Thursday, December 18, 2003

My Main Research Focus My primary work is to completely describe the Dutch in the First Anglo-Dutch War. Part of that is to have a list of all ships and their captains. In a good number of cases, there were multiple captains per ship. Next is to build orders of battle for the battles and operations. Finally, I want to have a good understanding of the manouevers in each battle, and to have diagrams and narratives. On my website,, I have made some progress, although what I have is only a start.
Royal Louis (1692) drawings If anyone knows the current location of the Royal Louis drawings that show the carvings, we would be very greatful. These drawings last surfaced in the 1970's, and have not been seen, in public, since. They are presumed to be in the hands of a private collector.
We now show up in Google I was pleased to see that this blog now appears prominently placed in Google, at least for some specific topics. I intend to continue to publish previously unpublished information, as well as the results of research and analysis.

Wednesday, December 17, 2003

Some of what is "out there", unpublished There is a great deal of unpublished information that is available. This example is from the "Staet van Oorloge te water voor den jaere 1629". These lists have pages grouped by admiralty. I believe that all the lists that I have (1628, 1629, 1631, 1633, and 1654) all begin with the Admiralty of Rotterdam. The entries vary in their completeness. Only the 1654 list has dimensions. Even then, a fraction does not have anything more than the ship's name, possibly with the number of guns and captain's name. This first page from the 1629 list has the following information: Claes Marinusz. Juinbol [Juynbol] commands the ship Neptunis, built in the year 1623, of 170 lasts, mounting: Brass Guns 2 half cartouwen 24 pdr 2 half cartouwen 18 pdr 2 guns 12 pdr Iron Guns 12 guns 18 pdr 6 pieces 6 pdr Crew 85 sailors This is my interpretation and translation of what is there. The handwritten Dutch from the 1620's and 1630's (and even later) is always a challenge to read. I mainly rely on knowing what the words must be, which is rather sad, but true. I have learned some variations of how letters were formed by knowing what the words were, and figuring out from multiple examples just what was meant.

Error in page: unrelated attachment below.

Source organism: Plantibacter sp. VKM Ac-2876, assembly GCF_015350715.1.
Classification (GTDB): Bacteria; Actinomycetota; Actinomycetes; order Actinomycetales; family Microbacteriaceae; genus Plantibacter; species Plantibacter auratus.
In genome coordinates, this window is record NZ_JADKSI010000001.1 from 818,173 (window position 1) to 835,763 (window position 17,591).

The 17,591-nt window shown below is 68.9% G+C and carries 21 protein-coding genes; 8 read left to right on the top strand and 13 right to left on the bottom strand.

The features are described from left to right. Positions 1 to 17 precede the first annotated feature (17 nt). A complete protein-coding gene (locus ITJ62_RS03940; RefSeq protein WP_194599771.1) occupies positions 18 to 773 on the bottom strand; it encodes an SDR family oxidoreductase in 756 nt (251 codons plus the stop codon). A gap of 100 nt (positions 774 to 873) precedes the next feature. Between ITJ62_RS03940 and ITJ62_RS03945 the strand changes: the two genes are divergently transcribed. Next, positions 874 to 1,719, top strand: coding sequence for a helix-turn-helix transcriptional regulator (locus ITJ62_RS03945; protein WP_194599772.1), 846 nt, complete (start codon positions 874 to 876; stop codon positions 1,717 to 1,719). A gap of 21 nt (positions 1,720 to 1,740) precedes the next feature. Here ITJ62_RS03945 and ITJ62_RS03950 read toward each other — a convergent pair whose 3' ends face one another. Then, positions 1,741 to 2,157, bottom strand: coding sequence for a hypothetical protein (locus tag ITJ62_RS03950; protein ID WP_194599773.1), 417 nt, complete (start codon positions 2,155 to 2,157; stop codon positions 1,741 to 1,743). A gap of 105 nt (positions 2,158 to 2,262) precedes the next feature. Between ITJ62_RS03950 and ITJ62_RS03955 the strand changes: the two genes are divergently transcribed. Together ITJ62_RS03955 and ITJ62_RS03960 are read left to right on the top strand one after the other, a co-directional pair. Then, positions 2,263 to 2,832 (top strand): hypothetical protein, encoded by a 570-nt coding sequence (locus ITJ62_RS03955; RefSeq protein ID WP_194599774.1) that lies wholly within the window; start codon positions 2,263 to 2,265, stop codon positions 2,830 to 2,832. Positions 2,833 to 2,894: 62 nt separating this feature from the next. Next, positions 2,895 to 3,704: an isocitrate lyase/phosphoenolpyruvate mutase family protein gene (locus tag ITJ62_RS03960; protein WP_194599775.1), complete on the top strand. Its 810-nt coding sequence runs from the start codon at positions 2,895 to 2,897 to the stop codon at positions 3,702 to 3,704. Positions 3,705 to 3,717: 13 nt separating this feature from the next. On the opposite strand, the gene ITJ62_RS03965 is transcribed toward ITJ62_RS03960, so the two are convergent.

Tuesday, December 16, 2003

This is worth studying I know that sometimes, in the past, I have dispaired over studying a topic that "no one" else cares about. One example of why not to give up is the late Charles R. Boxer. He was not well-known, at first. I had not thought that he was an academic, but he was (see Charles R. Boxer An Uncommon Man (1904-2000)). He was generally interested in the Dutch, in the 16th and 17th Century. He especially was interested in the Dutch in the Far East. Out of that, he also became knowledgable about the Portuguese, an important Dutch adversary, at least outside of Europe. He lived to a great age He wrote many books (over 300 books and articles), and eventually became an acknowledged expert in his field. He was an example to show that you can become prominent in your field, no matter obscure it might seem to you. There is no substitute, however, for hard work.
Back to the 2 July 1653 list Another ship that is easy to identify is the Edam Director's ship, the Zon. The captain was Jacob Klaesz. Duym. This was number 65 on the "Vlissingen" list. The list from the Hollandsche Mercurius (and reprinted and edited in the First Dutch War, Vol.I) describes Jacob Duym as commanding an Enkhuizen Directors ship. I rely on the note in Schetsen uit de geschiedenis van ons zeewezen, Vol.V, page 94. In any case, the Zon is said to carry 28 guns and had a crew of 108 men. The 1653 list says that number 65 was "genomen", or captured.